After the Bite
Twenty years ago this month, a tick bit my ankle. Five years later while in charge of a worldwide group at a Fortune 100 company, I became disabled with mysterious symptoms — cognitive dysfunction, nausea, headaches, joint pain, and excessive sleepiness. Eighteen years after the bite and thirteen years after becoming disabled, I was finally diagnosed with late disseminated Lyme Disease.
Since my diagnosis, I’ve spent about $2,000 per month on treatment. Since 1996, I’ve spent upwards of a quarter million dollars trying to regain my health. Yet, I’m still unable to work full time due to central nervous system involvement.
The toll this disease has taken on my life is unfathomable. If I’d only known what to do when I saw my raised pink rash, I imagine I’d still be on my career trajectory, which I thought would include running a major high tech company in Silicon Valley. I mourn the loss of my career to this day.
A few times a year, a friend will call to report a tick embedded in his or her skin. I tell them to get to a Lyme literate doctor. Most go into denial. They recite the myths to me: “It was only attached for an hour,” “It was brown,” or “There is no Lyme in this state.” Or, they make things worse: “I killed it then I took it off.” In Lyme, denial is not your friend.
Though I still don’t consider myself a Lyme expert, I wish I’d known what to do for a tick bite:
- Perform tick checks after hiking, gardening or doing other outdoor activities. When doing tick checks on the body, include places “the sun don’t shine” like the crotch, armpits, and belly button. Hair is a great place for ticks to hide, and a difficult place to see them.
- Do not squeeze an embedded tick, as that injects the potentially infectious contents of the tick’s stomach into you. Pull it out by the head with tweezers.
- Save the tick in a baggie. Have it tested by your local vector control ($25-50) and/or by IGeneX Lab ($65). Though not foolproof, this is the least expensive and best way to know if your tick carried diseases that could make you sick. A tick can be ground-up and tested, but once you are infected, the evidence leaves your bloodstream rapidly and we can’t put you through a meat grinder to find conclusive evidence of Lyme Disease.
- Call a Lyme-literate medical doctor (LLMD) and make an appointment. Many have immediate openings for those with a potential new infection. Your LLMD will help you weigh the cost-benefit of prophylactic antibiotics. Geography, how long the tick was attached, the season, and the tick’s life stage are factors in determining your protocol for testing, treatment, and re-testing.
- Do not rely on Urgent Care, your local doctor, or an infectious diseases specialist to treat you. In a third of cases, the current treatment guidelines lead to undertreatment – and chronic illness.
I also wish I’d known that:
- Though Lyme is associated classically with a bull’s eye rash, only half of those infected report one. Much of the time, it resembles the Target logo – a bull’s eye – but any large pink welt can also be a Lyme rash. The rash does not occur immediately.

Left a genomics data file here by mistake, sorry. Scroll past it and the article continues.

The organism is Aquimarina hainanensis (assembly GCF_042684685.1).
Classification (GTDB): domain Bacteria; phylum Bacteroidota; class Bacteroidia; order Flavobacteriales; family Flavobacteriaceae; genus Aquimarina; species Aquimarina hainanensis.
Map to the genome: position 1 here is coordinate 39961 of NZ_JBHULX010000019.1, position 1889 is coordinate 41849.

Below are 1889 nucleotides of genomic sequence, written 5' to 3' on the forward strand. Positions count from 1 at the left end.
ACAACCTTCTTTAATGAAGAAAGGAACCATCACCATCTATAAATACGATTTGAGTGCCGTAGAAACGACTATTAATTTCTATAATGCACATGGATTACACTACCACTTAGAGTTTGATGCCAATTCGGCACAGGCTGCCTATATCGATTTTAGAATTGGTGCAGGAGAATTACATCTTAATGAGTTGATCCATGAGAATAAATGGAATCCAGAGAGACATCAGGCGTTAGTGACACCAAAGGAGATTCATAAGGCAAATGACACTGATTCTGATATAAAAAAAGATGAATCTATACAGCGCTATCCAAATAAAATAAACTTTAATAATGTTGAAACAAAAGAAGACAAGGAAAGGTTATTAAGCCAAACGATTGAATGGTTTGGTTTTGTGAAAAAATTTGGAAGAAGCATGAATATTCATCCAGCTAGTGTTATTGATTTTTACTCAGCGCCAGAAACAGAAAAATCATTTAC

- At first, untreated Lyme can lead to a “summer flu,” joint aches, or headache.
- A third of patients who get the standard treatment – a couple weeks of antibiotics – will relapse and become chronic. Lyme-literate physicians will prescribe 4 – 6 weeks of antibiotics for a new infection, greatly reducing the chances of treatment failure.
- If Lyme is not fully treated while it is still accessible to antibiotics (in the bloodstream), the Lyme spirochete – a spiral-shaped bacteria – will drill into your joints, organs, and central nervous system. It will begin to disable your immune system.
- When the spirochetes are no longer in your bloodstream, testing becomes unreliable, but you will become wildly symptomatic.
- Seemingly unrelated symptoms, from joint pain to digestive issues to headaches to exhaustion, will become your daily norm. That the symptoms seem to play tag team will make it maddening for you and easy for a physician to diagnose you with hypochondria.
- Longer term, you will have severe cognitive issues, neurological issues, and possibly suffer heart problems.
- You will be tested for every known disease, be declared perfectly healthy, and join the hundreds of thousands of new annual chronic Lyme Disease victims.
- As a rule, every year you go untreated, you need three months of treatment.
- If you are “lucky” to get a chronic Lyme diagnosis, insurance applies a double standard. They will pay for a month of antibiotics then deny you could still have Lyme after that. However, in the face of failed treatment, if you ever find yourself uninsured you will be denied insurance due to your pre-existing condition.
- After the first month, 100% of costs of treating Lyme – medication and supplements – are typically paid out of pocket.
Just remember this is all preventable with prompt and thorough Lyme treatment. If I’d known what my rash was and what to do about it, my case of Lyme would have cost less than $100 to treat and the course of my life would not have been ruined by this illness. I’d have been an asset to our economy instead of a drain.